Insurance and reinsurance

Captive insurance

Summarise any captive insurance regime in your jurisdiction as applicable to aviation.

Yes, all insurance requirements under the Aeronautical Code must be granted by an insurance carrier authorised by the Argentine National Insurance Superintendency, and the only entities that can obtain this authorisation are those incorporated in Argentina, either as a domestic company or as a branch of a foreign entity. The mandatory insurance regime for aircraft comprises: (i) damage to passengers, baggage or goods; (ii) damages to third parties on the surface; (iii) damage caused in free transport; and (iv) aircraft collision.

In addition, the operator is obliged to hire an occupational risks insurance for his or her personnel, with a company duly authorised by the Superintendency of Occupational Risks.

Cut-through clauses

Are cut-through clauses under the insurance and reinsurance documentation legally effective?

Yes.

Reinsurance

Are assignments of reinsurance (by domestic or captive insurers) legally effective? Are assignments of reinsurance typically provided on aviation leasing and finance transactions?

Yes. These provisions are usual, notwithstanding that the first insurer is the only one liable with respect to the insured. In the case of liquidation of the first insurer, the insured has a privilege over the outstanding amount owed by the reinsurers.

Liability

Can an owner, lessor or financier be liable for the operation of the aircraft or the activities of the operator?

If lessors or financiers do not hold any ownership title over the aircraft, they will not be liable for the operation of the aircraft or the activities of the operator, although in general, financial leasing implies that the lessor holds the title of the aircraft until the lessee exercises the purchase option. The owner of the aircraft always has strict liability with respect to the inherent risk of the aircraft unless it proves that the aircraft was used against the owner’s will. It should be noted that certain activities of the operator would be clearly outside the scope of the inherent risk of the aircraft, such as overbooking claims.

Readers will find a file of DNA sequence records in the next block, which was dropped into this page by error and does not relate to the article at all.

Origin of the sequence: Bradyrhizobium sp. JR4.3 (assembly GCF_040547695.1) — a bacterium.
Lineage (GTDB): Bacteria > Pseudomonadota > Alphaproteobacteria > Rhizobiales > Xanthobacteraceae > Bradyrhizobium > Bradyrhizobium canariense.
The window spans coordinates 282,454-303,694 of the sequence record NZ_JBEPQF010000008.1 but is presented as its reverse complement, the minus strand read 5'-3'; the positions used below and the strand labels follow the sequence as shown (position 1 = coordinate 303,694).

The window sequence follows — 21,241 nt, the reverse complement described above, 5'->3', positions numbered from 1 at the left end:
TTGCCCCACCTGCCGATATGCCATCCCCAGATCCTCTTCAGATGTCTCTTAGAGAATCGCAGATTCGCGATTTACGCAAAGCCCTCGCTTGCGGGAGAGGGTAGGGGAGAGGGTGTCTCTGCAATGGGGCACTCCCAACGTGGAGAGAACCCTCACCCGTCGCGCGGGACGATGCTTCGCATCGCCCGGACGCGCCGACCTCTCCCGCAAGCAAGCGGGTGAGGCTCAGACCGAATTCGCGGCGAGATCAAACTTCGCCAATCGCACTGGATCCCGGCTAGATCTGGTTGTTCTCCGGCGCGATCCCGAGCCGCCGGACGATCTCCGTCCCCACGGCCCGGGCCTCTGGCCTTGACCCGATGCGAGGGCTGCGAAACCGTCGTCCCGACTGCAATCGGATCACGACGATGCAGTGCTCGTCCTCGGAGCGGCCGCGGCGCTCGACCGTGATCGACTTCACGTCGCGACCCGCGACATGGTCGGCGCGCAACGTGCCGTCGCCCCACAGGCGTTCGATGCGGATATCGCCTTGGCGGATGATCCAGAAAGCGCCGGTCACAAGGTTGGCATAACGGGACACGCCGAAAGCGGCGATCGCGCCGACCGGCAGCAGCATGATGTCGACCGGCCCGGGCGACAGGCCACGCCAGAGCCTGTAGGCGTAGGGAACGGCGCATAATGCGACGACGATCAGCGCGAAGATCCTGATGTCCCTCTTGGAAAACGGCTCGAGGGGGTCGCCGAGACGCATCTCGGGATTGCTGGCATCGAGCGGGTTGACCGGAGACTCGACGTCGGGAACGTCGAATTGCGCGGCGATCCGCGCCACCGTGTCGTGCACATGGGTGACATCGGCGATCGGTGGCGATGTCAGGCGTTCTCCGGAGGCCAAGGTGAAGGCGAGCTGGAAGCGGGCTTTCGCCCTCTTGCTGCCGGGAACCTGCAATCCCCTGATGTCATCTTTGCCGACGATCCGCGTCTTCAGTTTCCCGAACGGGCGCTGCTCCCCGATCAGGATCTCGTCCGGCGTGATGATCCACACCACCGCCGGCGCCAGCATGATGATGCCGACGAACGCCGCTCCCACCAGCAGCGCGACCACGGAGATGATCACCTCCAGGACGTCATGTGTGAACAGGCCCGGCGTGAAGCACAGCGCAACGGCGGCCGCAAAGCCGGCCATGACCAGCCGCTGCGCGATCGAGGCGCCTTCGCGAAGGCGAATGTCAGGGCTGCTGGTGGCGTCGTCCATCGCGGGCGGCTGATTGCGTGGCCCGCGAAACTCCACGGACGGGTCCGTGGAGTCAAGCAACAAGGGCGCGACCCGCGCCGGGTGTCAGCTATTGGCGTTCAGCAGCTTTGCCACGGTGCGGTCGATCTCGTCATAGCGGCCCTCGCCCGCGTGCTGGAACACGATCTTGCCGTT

Strict liability

Does the jurisdiction adopt a regime of strict liability for owners, lessors, financiers or others with no operational interest in the aircraft?

Yes, as mentioned in question 33, the owner of the aircraft always has a strict liability with respect to the inherent risk of the aircraft unless it proves that the aircraft was used against its will. The same provision applies to the lessors, financiers or others if they hold an ownership title over the aircraft.

Third-party liability insurance

Are there minimum requirements for the amount of third-party liability cover that must be in place?

Yes, the Argentine Aeronautical Code contains certain limitations of liability in the case of damages, and it requires that the insurance must always guarantee the amounts arising from those limitations.

In particular, in the case of transportation of passengers, the operator liability is limited to the equivalent of 1,000 Gold Argentine.

With respect to the damages to third-parties on the surface, the following scale must be considered:

  • 2,000 Gold Argentine for aircraft below 1,000kg;
  • 2,000 Gold Argentine plus 1 ½ Gold Argentine for each kg over 1,000, for aircraft over 1,000kg and below 6,000kg;
  • 10,400 Gold Argentine plus 1 Gold Argentine for each kg over 6,000 for aircraft over 6,000kg and below 20,000kg;
  • 25,000 Gold Argentine plus ½ Gold Argentine for each kg over 20,000, for aircraft over 20,000kg and below 50,000kg; and
  • 43,600 Gold Argentine plus 0.37 Gold Argentine for each kg over 50,000kg, for aircraft over 50,000kg.

In the case of death or injuries, the operator liability will not be more than 2,000 Gold Argentine per individual.

Gold Argentine is a coin held by the Argentine Currency House, with a current value of around 11,300 pesos.